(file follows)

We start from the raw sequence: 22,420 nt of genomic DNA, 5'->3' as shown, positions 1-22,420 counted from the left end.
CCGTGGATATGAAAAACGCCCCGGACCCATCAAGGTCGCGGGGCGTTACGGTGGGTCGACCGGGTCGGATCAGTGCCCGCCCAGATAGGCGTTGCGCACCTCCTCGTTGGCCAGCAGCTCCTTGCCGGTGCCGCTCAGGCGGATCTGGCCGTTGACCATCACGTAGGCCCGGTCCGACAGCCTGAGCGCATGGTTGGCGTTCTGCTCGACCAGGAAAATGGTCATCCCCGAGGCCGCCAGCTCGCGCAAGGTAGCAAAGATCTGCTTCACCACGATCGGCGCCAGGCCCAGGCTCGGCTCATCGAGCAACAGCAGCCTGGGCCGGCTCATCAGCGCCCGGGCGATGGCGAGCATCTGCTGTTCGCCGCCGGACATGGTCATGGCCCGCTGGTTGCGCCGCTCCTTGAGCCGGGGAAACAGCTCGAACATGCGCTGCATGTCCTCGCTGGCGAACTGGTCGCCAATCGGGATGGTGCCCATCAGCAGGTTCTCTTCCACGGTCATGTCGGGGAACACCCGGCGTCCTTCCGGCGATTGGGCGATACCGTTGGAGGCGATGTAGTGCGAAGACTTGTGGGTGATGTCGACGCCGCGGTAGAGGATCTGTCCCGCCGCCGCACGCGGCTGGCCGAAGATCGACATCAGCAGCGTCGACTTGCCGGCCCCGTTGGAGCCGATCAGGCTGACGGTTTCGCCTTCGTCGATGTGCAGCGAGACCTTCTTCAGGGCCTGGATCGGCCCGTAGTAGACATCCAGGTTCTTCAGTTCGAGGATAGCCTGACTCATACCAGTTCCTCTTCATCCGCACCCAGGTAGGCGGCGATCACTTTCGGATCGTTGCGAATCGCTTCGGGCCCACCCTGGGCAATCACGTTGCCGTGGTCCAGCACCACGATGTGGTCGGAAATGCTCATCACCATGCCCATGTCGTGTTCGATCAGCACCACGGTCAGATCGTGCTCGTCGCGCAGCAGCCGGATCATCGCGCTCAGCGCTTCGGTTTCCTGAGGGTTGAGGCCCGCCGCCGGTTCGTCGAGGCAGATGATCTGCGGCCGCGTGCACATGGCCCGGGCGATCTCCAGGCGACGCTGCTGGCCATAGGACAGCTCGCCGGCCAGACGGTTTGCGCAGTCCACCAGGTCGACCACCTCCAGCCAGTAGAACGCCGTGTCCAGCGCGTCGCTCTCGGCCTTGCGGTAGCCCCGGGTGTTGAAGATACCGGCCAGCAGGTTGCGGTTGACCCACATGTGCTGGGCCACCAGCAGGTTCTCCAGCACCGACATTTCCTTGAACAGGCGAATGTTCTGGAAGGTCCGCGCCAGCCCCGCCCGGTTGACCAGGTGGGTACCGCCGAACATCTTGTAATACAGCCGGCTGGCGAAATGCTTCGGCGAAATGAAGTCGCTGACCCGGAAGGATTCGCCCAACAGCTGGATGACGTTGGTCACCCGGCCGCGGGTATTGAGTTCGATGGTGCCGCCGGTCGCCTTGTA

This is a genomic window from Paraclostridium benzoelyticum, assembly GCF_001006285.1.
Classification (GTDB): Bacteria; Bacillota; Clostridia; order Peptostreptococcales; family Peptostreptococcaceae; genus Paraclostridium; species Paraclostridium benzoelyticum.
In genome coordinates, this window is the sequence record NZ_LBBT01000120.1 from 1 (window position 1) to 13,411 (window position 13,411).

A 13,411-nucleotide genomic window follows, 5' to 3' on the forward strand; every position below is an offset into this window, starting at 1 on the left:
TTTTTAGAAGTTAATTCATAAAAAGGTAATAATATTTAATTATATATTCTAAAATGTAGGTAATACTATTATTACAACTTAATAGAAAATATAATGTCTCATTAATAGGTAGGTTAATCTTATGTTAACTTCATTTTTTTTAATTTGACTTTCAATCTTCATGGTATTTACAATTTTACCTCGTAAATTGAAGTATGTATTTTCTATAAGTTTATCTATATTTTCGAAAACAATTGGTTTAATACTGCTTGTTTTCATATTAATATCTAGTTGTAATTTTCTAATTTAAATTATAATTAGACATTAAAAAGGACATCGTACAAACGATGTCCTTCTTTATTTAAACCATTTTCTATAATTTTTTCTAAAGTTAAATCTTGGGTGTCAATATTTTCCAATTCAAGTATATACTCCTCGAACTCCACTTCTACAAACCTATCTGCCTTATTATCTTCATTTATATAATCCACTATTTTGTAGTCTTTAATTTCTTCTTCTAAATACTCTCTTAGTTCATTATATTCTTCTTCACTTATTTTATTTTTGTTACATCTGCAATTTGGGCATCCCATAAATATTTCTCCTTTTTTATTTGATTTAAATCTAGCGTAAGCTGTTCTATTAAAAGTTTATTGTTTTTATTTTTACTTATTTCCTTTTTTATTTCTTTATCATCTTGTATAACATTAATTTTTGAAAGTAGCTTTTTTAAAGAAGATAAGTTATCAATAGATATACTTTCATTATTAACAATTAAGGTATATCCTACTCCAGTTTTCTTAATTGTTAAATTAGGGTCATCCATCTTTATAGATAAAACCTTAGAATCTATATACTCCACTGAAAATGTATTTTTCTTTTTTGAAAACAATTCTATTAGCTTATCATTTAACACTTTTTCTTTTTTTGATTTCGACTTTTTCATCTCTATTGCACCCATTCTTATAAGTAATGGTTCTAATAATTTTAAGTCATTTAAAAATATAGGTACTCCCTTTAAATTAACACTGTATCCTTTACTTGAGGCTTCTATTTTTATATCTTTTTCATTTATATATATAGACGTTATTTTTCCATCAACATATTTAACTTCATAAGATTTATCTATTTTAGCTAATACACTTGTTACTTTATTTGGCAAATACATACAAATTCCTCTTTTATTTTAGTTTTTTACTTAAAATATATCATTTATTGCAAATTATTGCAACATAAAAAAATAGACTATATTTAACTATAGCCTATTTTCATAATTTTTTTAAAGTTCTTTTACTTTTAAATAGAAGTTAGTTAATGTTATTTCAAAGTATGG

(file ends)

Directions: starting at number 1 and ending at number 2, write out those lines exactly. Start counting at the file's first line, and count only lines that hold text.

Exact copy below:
We start from the raw sequence: 22,420 nt of genomic DNA, 5'->3' as shown, positions 1-22,420 counted from the left end.
CCGTGGATATGAAAAACGCCCCGGACCCATCAAGGTCGCGGGGCGTTACGGTGGGTCGACCGGGTCGGATCAGTGCCCGCCCAGATAGGCGTTGCGCACCTCCTCGTTGGCCAGCAGCTCCTTGCCGGTGCCGCTCAGGCGGATCTGGCCGTTGACCATCACGTAGGCCCGGTCCGACAGCCTGAGCGCATGGTTGGCGTTCTGCTCGACCAGGAAAATGGTCATCCCCGAGGCCGCCAGCTCGCGCAAGGTAGCAAAGATCTGCTTCACCACGATCGGCGCCAGGCCCAGGCTCGGCTCATCGAGCAACAGCAGCCTGGGCCGGCTCATCAGCGCCCGGGCGATGGCGAGCATCTGCTGTTCGCCGCCGGACATGGTCATGGCCCGCTGGTTGCGCCGCTCCTTGAGCCGGGGAAACAGCTCGAACATGCGCTGCATGTCCTCGCTGGCGAACTGGTCGCCAATCGGGATGGTGCCCATCAGCAGGTTCTCTTCCACGGTCATGTCGGGGAACACCCGGCGTCCTTCCGGCGATTGGGCGATACCGTTGGAGGCGATGTAGTGCGAAGACTTGTGGGTGATGTCGACGCCGCGGTAGAGGATCTGTCCCGCCGCCGCACGCGGCTGGCCGAAGATCGACATCAGCAGCGTCGACTTGCCGGCCCCGTTGGAGCCGATCAGGCTGACGGTTTCGCCTTCGTCGATGTGCAGCGAGACCTTCTTCAGGGCCTGGATCGGCCCGTAGTAGACATCCAGGTTCTTCAGTTCGAGGATAGCCTGACTCATACCAGTTCCTCTTCATCCGCACCCAGGTAGGCGGCGATCACTTTCGGATCGTTGCGAATCGCTTCGGGCCCACCCTGGGCAATCACGTTGCCGTGGTCCAGCACCACGATGTGGTCGGAAATGCTCATCACCATGCCCATGTCGTGTTCGATCAGCACCACGGTCAGATCGTGCTCGTCGCGCAGCAGCCGGATCATCGCGCTCAGCGCTTCGGTTTCCTGAGGGTTGAGGCCCGCCGCCGGTTCGTCGAGGCAGATGATCTGCGGCCGCGTGCACATGGCCCGGGCGATCTCCAGGCGACGCTGCTGGCCATAGGACAGCTCGCCGGCCAGACGGTTTGCGCAGTCCACCAGGTCGACCACCTCCAGCCAGTAGAACGCCGTGTCCAGCGCGTCGCTCTCGGCCTTGCGGTAGCCCCGGGTGTTGAAGATACCGGCCAGCAGGTTGCGGTTGACCCACATGTGCTGGGCCACCAGCAGGTTCTCCAGCACCGACATTTCCTTGAACAGGCGAATGTTCTGGAAGGTCCGCGCCAGCCCCGCCCGGTTGACCAGGTGGGTACCGCCGAACATCTTGTAATACAGCCGGCTGGCGAAATGCTTCGGCGAAATGAAGTCGCTGACCCGGAAGGATTCGCCCAACAGCTGGATGACGTTGGTCACCCGGCCGCGGGTATTGAGTTCGATGGTGCCGCCGGTCGCCTTGTA